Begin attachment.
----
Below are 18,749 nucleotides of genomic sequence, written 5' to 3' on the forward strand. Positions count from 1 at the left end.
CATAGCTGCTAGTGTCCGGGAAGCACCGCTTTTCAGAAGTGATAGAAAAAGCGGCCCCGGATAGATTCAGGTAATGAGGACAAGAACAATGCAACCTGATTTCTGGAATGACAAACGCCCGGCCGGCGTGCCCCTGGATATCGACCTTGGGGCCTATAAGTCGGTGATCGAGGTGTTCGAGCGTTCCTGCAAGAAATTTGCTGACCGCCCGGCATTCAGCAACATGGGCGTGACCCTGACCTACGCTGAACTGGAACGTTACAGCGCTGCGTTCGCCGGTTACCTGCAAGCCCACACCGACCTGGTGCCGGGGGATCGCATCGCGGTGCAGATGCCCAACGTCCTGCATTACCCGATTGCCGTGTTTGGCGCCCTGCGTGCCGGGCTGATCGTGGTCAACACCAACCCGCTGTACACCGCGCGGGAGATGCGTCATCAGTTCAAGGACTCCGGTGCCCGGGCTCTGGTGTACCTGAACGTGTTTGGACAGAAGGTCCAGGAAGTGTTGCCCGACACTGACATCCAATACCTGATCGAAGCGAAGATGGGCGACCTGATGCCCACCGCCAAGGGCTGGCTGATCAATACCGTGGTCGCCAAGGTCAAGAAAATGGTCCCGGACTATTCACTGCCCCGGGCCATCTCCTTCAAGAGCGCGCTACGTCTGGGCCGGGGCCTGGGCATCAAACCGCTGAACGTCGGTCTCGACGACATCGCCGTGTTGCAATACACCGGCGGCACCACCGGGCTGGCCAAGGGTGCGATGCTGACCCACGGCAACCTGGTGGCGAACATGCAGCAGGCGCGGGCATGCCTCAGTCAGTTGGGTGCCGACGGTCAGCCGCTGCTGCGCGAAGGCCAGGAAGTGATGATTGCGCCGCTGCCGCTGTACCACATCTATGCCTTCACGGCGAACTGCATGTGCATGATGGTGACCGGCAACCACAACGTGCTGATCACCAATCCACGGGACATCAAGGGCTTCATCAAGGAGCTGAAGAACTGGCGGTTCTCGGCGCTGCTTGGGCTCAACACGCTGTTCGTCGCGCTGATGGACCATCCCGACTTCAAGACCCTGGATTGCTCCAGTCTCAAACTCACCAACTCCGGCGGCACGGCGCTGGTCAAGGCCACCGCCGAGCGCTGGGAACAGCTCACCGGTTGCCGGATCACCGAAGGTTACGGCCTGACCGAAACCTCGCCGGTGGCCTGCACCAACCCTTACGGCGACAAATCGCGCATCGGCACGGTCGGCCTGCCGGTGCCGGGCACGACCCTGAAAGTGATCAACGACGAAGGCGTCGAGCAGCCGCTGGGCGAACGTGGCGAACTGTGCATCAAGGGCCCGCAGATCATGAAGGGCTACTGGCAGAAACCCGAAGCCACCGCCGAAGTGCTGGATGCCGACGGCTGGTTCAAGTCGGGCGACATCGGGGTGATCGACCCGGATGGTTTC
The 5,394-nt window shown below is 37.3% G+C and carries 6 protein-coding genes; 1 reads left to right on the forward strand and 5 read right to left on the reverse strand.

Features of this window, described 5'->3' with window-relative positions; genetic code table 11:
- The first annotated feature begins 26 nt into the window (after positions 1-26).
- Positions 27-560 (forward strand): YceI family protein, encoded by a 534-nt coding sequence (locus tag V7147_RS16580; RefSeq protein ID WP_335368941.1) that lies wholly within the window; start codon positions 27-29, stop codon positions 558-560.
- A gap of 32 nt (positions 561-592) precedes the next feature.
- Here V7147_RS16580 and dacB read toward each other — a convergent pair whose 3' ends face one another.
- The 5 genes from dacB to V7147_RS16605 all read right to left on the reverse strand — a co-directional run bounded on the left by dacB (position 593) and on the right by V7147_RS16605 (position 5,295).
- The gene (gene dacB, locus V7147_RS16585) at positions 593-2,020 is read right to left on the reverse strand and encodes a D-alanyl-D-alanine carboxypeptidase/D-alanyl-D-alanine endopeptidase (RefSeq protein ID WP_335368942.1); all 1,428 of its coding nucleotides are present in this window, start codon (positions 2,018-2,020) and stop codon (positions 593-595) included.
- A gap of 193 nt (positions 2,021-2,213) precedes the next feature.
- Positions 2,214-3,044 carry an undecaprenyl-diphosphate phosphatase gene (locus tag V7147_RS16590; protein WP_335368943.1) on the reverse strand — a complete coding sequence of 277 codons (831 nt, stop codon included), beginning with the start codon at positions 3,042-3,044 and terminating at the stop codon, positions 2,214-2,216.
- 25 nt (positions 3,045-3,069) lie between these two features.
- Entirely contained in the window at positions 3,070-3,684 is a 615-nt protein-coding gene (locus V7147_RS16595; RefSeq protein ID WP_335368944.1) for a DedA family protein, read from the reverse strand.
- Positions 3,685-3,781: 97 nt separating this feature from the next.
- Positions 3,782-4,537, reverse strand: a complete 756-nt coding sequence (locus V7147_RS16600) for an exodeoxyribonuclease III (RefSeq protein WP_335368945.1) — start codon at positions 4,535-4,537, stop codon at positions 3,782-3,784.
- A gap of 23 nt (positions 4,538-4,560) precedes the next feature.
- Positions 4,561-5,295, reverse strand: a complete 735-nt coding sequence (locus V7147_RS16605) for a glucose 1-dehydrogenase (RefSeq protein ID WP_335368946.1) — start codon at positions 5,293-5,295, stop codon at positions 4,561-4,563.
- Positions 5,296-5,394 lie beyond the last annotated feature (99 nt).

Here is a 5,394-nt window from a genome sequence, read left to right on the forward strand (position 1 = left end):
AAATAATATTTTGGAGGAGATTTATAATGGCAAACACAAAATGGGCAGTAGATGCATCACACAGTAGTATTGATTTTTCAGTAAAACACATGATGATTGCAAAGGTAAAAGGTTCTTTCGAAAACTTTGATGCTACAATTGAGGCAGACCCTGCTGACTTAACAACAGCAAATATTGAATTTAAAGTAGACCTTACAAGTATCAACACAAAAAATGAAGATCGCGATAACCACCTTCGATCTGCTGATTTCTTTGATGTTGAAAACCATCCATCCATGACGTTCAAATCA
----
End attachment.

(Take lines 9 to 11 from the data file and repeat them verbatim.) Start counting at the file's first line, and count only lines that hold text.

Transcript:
- The 5 genes from dacB to V7147_RS16605 all read right to left on the reverse strand — a co-directional run bounded on the left by dacB (position 593) and on the right by V7147_RS16605 (position 5,295).
- The gene (gene dacB, locus V7147_RS16585) at positions 593-2,020 is read right to left on the reverse strand and encodes a D-alanyl-D-alanine carboxypeptidase/D-alanyl-D-alanine endopeptidase (RefSeq protein ID WP_335368942.1); all 1,428 of its coding nucleotides are present in this window, start codon (positions 2,018-2,020) and stop codon (positions 593-595) included.
- A gap of 193 nt (positions 2,021-2,213) precedes the next feature.